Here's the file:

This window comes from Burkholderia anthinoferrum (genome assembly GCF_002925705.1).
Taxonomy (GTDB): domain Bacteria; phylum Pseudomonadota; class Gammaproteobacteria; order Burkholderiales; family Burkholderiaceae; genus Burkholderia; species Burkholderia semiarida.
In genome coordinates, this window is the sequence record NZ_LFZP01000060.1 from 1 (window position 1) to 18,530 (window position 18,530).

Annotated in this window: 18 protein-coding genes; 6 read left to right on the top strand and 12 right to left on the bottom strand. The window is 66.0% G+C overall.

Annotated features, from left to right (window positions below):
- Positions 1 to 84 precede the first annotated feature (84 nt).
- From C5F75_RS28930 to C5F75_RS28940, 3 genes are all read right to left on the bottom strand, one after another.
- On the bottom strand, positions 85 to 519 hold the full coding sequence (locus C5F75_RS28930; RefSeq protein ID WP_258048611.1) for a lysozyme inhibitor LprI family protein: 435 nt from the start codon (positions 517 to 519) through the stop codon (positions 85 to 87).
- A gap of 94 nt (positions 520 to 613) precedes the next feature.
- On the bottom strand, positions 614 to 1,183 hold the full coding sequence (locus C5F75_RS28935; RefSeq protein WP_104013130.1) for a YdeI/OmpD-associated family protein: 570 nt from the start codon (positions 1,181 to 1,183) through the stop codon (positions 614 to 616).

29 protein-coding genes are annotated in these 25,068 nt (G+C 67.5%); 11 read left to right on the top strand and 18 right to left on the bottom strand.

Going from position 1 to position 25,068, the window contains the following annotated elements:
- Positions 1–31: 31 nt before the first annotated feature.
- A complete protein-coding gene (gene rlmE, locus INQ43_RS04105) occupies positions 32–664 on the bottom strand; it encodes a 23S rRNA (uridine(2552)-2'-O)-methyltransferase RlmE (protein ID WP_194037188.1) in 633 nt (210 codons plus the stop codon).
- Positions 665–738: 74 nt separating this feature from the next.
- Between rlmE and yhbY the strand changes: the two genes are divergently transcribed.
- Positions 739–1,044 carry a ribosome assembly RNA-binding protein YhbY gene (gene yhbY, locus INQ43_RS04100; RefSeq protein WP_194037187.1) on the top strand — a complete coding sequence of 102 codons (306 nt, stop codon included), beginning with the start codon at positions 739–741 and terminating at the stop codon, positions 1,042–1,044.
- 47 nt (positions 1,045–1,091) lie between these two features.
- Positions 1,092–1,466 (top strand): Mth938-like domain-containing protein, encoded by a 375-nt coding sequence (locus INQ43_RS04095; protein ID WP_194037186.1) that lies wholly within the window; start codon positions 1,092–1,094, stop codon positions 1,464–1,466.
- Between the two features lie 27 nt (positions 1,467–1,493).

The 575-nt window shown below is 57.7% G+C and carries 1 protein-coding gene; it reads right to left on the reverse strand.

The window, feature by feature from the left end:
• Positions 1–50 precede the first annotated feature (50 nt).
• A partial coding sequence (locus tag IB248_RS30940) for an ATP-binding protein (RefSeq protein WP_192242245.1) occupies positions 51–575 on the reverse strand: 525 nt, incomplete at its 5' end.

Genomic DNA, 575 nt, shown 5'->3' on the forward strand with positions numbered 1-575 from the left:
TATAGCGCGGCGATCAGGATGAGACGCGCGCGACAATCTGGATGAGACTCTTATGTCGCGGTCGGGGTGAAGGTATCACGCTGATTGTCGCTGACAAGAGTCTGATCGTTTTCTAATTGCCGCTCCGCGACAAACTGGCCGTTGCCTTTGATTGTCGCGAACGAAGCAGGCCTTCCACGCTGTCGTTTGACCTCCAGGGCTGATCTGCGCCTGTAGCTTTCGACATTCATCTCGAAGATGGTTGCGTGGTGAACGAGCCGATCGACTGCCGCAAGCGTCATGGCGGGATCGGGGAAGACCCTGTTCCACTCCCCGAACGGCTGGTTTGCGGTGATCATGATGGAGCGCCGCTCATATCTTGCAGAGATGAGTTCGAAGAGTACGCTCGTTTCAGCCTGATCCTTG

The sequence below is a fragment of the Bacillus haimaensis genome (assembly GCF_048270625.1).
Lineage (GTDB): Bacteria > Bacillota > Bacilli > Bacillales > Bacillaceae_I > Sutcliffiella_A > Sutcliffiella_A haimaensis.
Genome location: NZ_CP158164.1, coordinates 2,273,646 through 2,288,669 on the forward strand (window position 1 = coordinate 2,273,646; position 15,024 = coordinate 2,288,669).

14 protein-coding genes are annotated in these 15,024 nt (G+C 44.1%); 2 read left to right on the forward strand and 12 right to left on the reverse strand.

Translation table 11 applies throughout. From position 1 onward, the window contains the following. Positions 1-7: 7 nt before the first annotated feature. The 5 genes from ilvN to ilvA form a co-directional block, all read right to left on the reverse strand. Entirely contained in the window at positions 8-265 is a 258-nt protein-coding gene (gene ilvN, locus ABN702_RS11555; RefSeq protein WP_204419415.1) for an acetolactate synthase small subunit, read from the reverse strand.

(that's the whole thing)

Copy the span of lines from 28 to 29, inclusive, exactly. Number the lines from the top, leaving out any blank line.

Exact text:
Lineage (GTDB): Bacteria > Bacillota > Bacilli > Bacillales > Bacillaceae_I > Sutcliffiella_A > Sutcliffiella_A haimaensis.
Genome location: NZ_CP158164.1, coordinates 2,273,646 through 2,288,669 on the forward strand (window position 1 = coordinate 2,273,646; position 15,024 = coordinate 2,288,669).